But while prosecutors in her office and other courthouse agencies have instant access to court documents through a special online portal, the rest of courthouse users — private defense attorneys, journalists, criminal defendants and their families — face limitations that amount to more than minor inconvenience.

“It is a freaking nightmare,” said Roy Miller, a local defense attorney and one of the most vocal critics of the court’s public records process. “Where in the past all you had to do is give them a case number and they charge you 25 cents (per page) and you’re done … now, being told it’ll be days and weeks, that’s absurd.

“The fact that they are not providing the information we need is making it harder for everyone to do what they need to do,” Miller added.

Miller said the obstacles obstruct his and other private attorneys’ ability to help clients when they take over an in-progress case or seek documents that are not available from opposing counsel in the discovery process.

But more pressing, he and others agreed, is the cascading fallout the delays can have for everyday people.

“Criminal defendants and their (families) have a right to understand what the state alleges in order to defend themselves,” Snyder said.

When that is impeded, it can cause other problems down the line. A person applying for a job or professional license is “relying on an accurate court record so they can explain why there may be some incident that comes up on a background check,” and now, “they can’t get it in time,” Wilber said.

Additionally, if someone needs specific information from a previous conviction to properly apply for expungement, “they’re not going to be able to do that immediately the way it used to be,” Sebastopol defense attorney Omar Figueroa said.

Longtime North Bay defense attorney Walt Rubenstein said several of his clients are experiencing these impacts.

A woman hoping to become a nurse is struggling to get an expungement so she can obtain her license, he said. And for another of his clients, a man convicted of a crime decades ago, the records delays are complicating his efforts to clear his record, get a new job and move out of his relative’s house.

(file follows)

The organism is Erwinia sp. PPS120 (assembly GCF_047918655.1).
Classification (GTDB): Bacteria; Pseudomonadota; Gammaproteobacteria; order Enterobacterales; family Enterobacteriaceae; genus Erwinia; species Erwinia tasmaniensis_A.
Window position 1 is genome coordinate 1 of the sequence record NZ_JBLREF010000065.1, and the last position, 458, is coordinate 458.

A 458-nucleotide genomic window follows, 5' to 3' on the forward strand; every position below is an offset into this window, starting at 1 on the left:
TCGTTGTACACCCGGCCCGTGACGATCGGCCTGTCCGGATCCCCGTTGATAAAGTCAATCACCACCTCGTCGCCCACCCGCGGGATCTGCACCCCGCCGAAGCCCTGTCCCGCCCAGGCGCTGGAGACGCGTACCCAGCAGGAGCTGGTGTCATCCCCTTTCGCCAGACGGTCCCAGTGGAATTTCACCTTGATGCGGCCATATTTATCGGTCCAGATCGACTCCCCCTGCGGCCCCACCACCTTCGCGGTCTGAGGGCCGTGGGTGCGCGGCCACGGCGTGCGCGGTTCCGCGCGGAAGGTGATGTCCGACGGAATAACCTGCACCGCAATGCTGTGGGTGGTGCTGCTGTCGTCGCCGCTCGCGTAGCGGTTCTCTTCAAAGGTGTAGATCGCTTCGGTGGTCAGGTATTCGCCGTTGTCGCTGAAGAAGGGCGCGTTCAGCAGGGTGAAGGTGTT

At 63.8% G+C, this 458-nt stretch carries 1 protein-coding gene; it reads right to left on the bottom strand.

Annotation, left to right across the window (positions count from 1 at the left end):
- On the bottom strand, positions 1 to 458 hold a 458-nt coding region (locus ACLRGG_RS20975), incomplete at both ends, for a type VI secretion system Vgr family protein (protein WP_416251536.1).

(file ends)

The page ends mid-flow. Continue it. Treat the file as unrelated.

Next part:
Court administration pleads ignorance, necessity

Each of the defense attorneys interviewed by The Press Democrat independently confirmed that their concerns have been raised numerous times with court administrators and judges.

However, Court Executive Officer Arlene Junior initially denied any knowledge of the protocol in multiple emails and in an interview with The Press Democrat. Pressed further, she said if there was any change in operations, it was an informal one due to circumstances out of the court’s control.

“The employees are overwhelmed. We have spent two years in an unprecedented pandemic. Everything that has dominated businesses all over the world, the court is no different,” Junior said.

She also suggested that the discrepancy between civil and criminal court policy was because of differences in how documents and evidence are filed electronically.

Some of what she said contradicted clerk’s office employees and other court officials.

Diego Santelices, a union representative for the courthouse clerks, said that the administration mandated the change to criminal records policy during the COVID-19 pandemic to limit face-to-face interactions between staff and the public.

Junior, though, maintained that it was “not something they were directed to do” by her.

Presiding Judge Averill also differed, acknowledging the new records request procedure and describing it as a vestige of the COVID-19 pandemic and its impacts on court staff — “an attempt to balance the interests of all court users.”

“As the staffing capacity in the clerk’s office diminished and fewer windows were open to service court users, it became more difficult to provide documents on demand without a long line forming,” Averill wrote in an email. “Understandably, we received complaints about the long wait times and attempted to respond accordingly.”